Should London's ambulance dispatch be run by city hall?

Lack of staff and old technology continue to be concerns at London’s ambulance communications centre as Middlesex-London Paramedic Services prepares to meet with the province’s health minister next Tuesday.

Out of the 22 dispatch centres owned by the Ministry of Health and Long-term Care, the London centre is one of 11 centres operated by the ministry. Paramedic officials hope the dispatch centre can switch to being operated by city hall instead.

Chief Neal Roberts gave an update about the land ambulance dispatch to Middlesex County council on Tuesday. The council announced their support for the transfer of provincial operations to municipal control and confirmed a delegation will meet with Health Minister Christine Elliott to discuss ongoing concerns.

“We always appreciate county council support,” Roberts said. “We have had their support since 2011 when the issue was first raised.”

Roberts said reduced staff at dispatch has been an ongoing issue during the past couple years. He said it not only affects London, but a lack of staff also affects other ministry-operated centres, such as Windsor and Cambridge.

Roberts said technology at the dispatch centre has been lagging since 2005.

“It’s very backward,” he said.

On the August long weekend, the Ontario Public Service Employees Union ambulance division reported that the London ambulance communications centre was under-staffed by 50 per cent, phone lines were down and back-up phones, including flip phones, were being used for incoming and outgoing calls.

“It creates additional stress,” Roberts said. “It doesn’t allow for efficient and effective processing of calls.”

Roberts said he is looking forward to briefing the health minister about these ongoing issues.

“We certainly want to make sure she is aware of the ongoing issues in London,” he said. “At the end of the day, the public is concerned about getting an ambulance and paramedics in the quickest amount of time and most cost-effective way.”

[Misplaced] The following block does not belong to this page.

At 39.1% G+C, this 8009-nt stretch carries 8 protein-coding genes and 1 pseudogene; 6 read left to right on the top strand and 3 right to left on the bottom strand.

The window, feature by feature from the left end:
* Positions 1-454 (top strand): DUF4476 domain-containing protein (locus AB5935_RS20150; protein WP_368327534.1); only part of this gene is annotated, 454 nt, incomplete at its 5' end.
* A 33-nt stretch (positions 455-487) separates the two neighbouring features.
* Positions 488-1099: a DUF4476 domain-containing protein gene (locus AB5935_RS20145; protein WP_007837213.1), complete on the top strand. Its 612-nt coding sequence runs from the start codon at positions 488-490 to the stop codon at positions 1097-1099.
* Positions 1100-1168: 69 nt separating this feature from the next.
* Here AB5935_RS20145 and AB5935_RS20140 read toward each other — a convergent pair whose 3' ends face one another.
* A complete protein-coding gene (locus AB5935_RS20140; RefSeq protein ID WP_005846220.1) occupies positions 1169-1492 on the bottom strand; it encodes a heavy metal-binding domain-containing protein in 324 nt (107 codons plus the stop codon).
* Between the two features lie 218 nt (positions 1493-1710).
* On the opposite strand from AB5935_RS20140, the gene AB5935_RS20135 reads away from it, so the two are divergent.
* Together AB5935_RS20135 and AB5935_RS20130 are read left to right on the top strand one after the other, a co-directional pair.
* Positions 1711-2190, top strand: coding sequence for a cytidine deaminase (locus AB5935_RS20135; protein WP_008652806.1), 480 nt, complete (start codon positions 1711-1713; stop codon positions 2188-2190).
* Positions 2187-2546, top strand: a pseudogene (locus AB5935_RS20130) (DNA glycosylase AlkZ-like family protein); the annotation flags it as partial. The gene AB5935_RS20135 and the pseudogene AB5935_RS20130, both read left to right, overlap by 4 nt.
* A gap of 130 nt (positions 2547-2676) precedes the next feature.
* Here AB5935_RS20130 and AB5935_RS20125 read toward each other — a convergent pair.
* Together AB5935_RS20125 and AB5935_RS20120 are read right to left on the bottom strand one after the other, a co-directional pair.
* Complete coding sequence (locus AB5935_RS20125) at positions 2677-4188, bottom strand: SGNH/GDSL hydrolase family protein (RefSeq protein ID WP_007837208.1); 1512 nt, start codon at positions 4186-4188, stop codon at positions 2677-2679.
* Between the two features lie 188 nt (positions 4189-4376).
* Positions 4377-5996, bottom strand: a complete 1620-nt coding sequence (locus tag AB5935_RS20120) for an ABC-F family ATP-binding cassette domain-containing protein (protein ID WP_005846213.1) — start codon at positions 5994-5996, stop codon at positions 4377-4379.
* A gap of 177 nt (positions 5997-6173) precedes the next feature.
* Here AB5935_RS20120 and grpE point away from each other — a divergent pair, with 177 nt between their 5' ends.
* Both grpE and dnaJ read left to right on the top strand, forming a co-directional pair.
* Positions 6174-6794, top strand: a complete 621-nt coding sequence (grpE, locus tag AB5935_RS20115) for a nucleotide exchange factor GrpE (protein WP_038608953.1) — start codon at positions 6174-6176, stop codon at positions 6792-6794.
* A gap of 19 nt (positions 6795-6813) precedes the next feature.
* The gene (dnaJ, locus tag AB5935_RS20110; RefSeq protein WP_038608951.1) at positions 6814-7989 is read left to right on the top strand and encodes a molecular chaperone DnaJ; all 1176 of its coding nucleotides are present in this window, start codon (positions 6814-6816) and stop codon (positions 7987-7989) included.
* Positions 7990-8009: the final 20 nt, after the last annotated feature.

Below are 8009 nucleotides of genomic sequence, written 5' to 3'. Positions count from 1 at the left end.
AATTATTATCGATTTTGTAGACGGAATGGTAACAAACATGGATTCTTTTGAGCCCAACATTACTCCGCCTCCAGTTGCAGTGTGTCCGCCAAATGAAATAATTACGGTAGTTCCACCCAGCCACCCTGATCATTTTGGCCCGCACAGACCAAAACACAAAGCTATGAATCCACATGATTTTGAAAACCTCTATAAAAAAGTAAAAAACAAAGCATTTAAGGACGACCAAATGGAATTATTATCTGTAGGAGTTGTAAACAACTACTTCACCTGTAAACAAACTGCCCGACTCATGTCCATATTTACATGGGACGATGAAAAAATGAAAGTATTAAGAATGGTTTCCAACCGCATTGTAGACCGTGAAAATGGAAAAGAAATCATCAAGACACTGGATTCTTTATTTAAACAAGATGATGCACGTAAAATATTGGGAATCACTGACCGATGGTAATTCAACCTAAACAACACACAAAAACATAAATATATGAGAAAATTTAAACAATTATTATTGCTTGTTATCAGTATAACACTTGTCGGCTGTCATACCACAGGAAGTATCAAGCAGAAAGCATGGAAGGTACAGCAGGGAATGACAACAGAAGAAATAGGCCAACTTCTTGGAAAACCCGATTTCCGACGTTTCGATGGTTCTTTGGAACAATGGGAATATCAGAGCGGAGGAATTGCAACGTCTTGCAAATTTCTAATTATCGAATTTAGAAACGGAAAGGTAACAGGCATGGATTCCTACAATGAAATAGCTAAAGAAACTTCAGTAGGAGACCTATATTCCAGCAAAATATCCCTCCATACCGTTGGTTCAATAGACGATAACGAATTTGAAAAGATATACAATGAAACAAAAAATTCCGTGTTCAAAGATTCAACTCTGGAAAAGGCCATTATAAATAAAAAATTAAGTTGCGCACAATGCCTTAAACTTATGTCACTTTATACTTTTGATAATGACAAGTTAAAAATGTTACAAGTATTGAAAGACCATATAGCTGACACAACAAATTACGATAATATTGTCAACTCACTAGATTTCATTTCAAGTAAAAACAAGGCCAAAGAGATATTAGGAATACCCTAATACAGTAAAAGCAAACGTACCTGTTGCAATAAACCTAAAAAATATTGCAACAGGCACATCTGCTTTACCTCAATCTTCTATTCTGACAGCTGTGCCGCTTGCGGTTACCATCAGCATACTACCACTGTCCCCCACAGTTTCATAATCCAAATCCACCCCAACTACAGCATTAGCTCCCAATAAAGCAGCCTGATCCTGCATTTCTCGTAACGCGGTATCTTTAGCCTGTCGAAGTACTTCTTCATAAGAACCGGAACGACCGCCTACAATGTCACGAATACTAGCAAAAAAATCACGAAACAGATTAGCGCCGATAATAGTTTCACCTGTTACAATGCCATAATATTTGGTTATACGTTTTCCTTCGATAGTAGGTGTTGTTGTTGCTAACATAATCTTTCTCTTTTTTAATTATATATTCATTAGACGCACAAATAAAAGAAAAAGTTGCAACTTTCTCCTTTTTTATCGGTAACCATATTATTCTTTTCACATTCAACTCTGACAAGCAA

It’s hard to say whether transfer of the dispatch centre from ministry operation to municipal operation will be approved, but Roberts said he is optimistic.

“Some of the better operated systems are operated by municipalities,” he said. “We will put our best case forward.”

The paramedic service also had recent success getting access to real-time dispatch data through software called the central integration platform.

“We were not getting any dispatch data in real time,” he said. “All of that data, like call details and times, was not coming to our service in real time.”

The platform allows paramedics to access some, but not all, of the data created with each call received by dispatch. Robert’s report to county council said he is optimistic the software will improve insight into its daily operations.

Last year’s annual Middlesex-London Paramedic Service report also was presented to county council on Tuesday. The report said there was an 8.4 per cent increase in the number of calls in 2017 from 2016. In comparison, the increase from 2015 to 2016 was six per cent.

Roberts said they have added temporary vehicles as calls increased.

“Certainly demand was high and we needed to address it,” he said.

During a 24-hour shift, there typically are 43 ambulances with 86 paramedics on shift. Roberts said they have added two additional 12-hour vehicles until Sept. 30, 2018.

The length of time due to offload delays — the time ambulances are at hospitals waiting to transition a patient to hospital care — increased 44 per cent in 2017 from 2016. In total, the equivalent of 445 24-hour ambulance days were lost while waiting for patient transfers in 2017.

Provincial guidelines start the clock for offload delay 30 minutes after the arrival of an ambulance to a hospital and it ends once the patient is transferred onto a hospital stretcher.

“Paramedics are pre-hospital care, not in-hospital care,” Roberts said. “It’s impacting hospitals and it’s impacting us.”

Roberts said there is a productive, ongoing dialogue between paramedics and senior hospital management and they are seeing progress in offload delays.

The annual report states about 89 per cent of incidents attended by emergency services occurred within the city of London.

Last year, emergency response time across Middlesex-London was less than 10 minutes 90 per cent of the time.

Middlesex-London Paramedic Service By the Numbers 2017:

  • 58,200 potential patient carrying calls, an increase of 8.4 per cent over 2016 and an increase of about 31 per cent from 2008
  • 38,822 life threatening calls, an increase of 9.9 per cent over 2016
  • 444.8 24-hour ambulance days lost to offload delays
  • 263 paramedics
  • 230 average calls a day
  • 89 per cent of calls attended by Middlesex-London EMS were within the city of London
  • 78 second chute time, the average time for a crew to mobilize on a life threatening call
  • 29 reportable ambulance collisions, five with a patient on board
  • 1.4 million kilometres driven by service vehicles, equal to driving 37 times around the Earth
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